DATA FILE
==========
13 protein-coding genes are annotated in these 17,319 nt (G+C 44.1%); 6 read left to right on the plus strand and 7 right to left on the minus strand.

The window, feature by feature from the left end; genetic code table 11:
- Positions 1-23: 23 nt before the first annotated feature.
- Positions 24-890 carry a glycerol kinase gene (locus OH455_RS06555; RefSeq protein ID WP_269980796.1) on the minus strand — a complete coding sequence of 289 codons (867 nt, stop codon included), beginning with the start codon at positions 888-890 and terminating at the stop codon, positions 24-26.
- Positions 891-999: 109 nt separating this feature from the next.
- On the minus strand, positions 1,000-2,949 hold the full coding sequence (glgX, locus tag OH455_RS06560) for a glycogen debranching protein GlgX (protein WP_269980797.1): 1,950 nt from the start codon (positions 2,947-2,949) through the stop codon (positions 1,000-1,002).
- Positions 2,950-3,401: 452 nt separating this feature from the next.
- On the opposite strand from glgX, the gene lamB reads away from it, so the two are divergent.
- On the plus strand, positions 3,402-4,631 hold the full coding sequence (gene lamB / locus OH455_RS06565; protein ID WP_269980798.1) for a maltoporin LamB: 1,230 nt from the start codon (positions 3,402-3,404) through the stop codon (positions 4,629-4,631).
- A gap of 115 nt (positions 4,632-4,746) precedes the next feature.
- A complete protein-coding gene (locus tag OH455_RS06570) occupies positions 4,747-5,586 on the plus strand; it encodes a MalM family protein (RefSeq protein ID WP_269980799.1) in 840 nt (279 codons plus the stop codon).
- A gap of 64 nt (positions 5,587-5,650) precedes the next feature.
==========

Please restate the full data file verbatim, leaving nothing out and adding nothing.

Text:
13 protein-coding genes are annotated in these 17,319 nt (G+C 44.1%); 6 read left to right on the plus strand and 7 right to left on the minus strand.

The window, feature by feature from the left end; genetic code table 11:
- Positions 1-23: 23 nt before the first annotated feature.
- Positions 24-890 carry a glycerol kinase gene (locus OH455_RS06555; RefSeq protein ID WP_269980796.1) on the minus strand — a complete coding sequence of 289 codons (867 nt, stop codon included), beginning with the start codon at positions 888-890 and terminating at the stop codon, positions 24-26.
- Positions 891-999: 109 nt separating this feature from the next.
- On the minus strand, positions 1,000-2,949 hold the full coding sequence (glgX, locus tag OH455_RS06560) for a glycogen debranching protein GlgX (protein WP_269980797.1): 1,950 nt from the start codon (positions 2,947-2,949) through the stop codon (positions 1,000-1,002).
- Positions 2,950-3,401: 452 nt separating this feature from the next.
- On the opposite strand from glgX, the gene lamB reads away from it, so the two are divergent.
- On the plus strand, positions 3,402-4,631 hold the full coding sequence (gene lamB / locus OH455_RS06565; protein ID WP_269980798.1) for a maltoporin LamB: 1,230 nt from the start codon (positions 3,402-3,404) through the stop codon (positions 4,629-4,631).
- A gap of 115 nt (positions 4,632-4,746) precedes the next feature.
- A complete protein-coding gene (locus tag OH455_RS06570) occupies positions 4,747-5,586 on the plus strand; it encodes a MalM family protein (RefSeq protein ID WP_269980799.1) in 840 nt (279 codons plus the stop codon).
- A gap of 64 nt (positions 5,587-5,650) precedes the next feature.